I note in this nation that violence in the home, the school and in society goes on and on and seems to perpetually increase. It is not safe to be a child in many homes, go to school in some cases, and walk the streets. We need to find Jesus and pray for him to set us free from the forces of evil that hold captive the world. Thankfully he is at work and good will triumph.

Sunday, March 15, 2009

Air buses, families without fathers, money and the supermarket

I see in the Herald on Sunday that the lead story is about the tragic air bus crash in France. In this crash, tragically 5 people died pilot Brian Horrell, 52, aircraft engineers Noel Marsh, 35, Michael Gyles, 49 and Murray White 37, and Civil Aviation Authority inspector Jeremy Cook, 58. What gets me as I read this is how money ends up clouding every issue. One would have thought that the companies involved would move quickly and compassionately to compensate the families. These men gave their lives for the company and their families are now withut their fathers and husbands. Yet, according to this article, this is going to get messy as XL airlines, Air NZ and ACC decide who pays what, when etc. We are utterly held captive to money aren't we. We have formed our society on it, and we are in its grip. This demonstrates this.

I saw this at the supermarket last night. I was in a bit of a rush and saw a check out with a woman just finishing her shopping. I unloaded the trolley and then I had that sinking feeling that I would be there for a while. She had picked some organic cheese and it was supposedly labelled $4.80. It came up at $5.90 when swiped. So the dispute began. It went on and on. Foodtown people checked, argued she was wrong. She refused to relent. I started to get annoyed and said, let me pay for it, all of it, if I can just get my shopping done and get home. Ultimately the customer backed down and went home paying for it all.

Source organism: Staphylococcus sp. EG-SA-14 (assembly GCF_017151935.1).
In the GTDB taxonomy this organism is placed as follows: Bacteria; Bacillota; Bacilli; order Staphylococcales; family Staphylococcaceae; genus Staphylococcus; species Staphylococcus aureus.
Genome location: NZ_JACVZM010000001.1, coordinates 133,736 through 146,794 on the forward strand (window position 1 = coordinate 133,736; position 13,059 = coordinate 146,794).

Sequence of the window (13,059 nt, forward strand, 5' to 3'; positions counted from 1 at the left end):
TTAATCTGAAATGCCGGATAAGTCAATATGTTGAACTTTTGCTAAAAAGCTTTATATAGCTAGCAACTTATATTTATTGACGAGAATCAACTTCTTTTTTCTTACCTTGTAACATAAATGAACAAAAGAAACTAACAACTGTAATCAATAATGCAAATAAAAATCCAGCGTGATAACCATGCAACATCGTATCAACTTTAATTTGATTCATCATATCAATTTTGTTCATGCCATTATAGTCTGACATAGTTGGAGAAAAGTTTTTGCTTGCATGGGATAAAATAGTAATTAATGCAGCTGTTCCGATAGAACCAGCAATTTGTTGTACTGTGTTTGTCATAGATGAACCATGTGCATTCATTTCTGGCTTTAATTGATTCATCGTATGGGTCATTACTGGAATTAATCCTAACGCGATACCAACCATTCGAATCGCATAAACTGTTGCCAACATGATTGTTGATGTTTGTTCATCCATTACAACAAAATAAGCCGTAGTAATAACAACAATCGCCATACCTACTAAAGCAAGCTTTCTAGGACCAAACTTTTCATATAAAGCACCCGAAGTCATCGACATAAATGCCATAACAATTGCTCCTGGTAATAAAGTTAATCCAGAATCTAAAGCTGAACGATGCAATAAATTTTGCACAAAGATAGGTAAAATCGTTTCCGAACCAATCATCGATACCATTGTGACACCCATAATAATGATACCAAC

It was a classic stand off and over $1! Foodtown should have relented and let the lady pay the original, what the heck is a $1? She could have backed down. Personally, I would have let me pay.

All this shows how we are trapped. Jesus was not into money and being concerned about it. He did not have a problem with it, but saw its dangers. It gets a hold of us, grips us, it becomes our governing imperative. Whether you are rich or poor it can have the same effect; the rich hoarding it, wanting more and living a life of apparent luxury when it is oppression. The poor can be in its grip too, wanting more, cutting corners, desperate for more more more.

Jesus said you cannot serve God and money... we must not. We must make Jesus and his Kingdom our treasure. We must show compassion, hold it lightly, and help others with it.

Those with power and money should lead the way with compassion and grace. I think Air NZ should stump up some really good compensation packages for these poor families. They should work to see XL airlines recompense them. But they should show the compassion of Christ to these families. They have the power. They have the money. They should lead.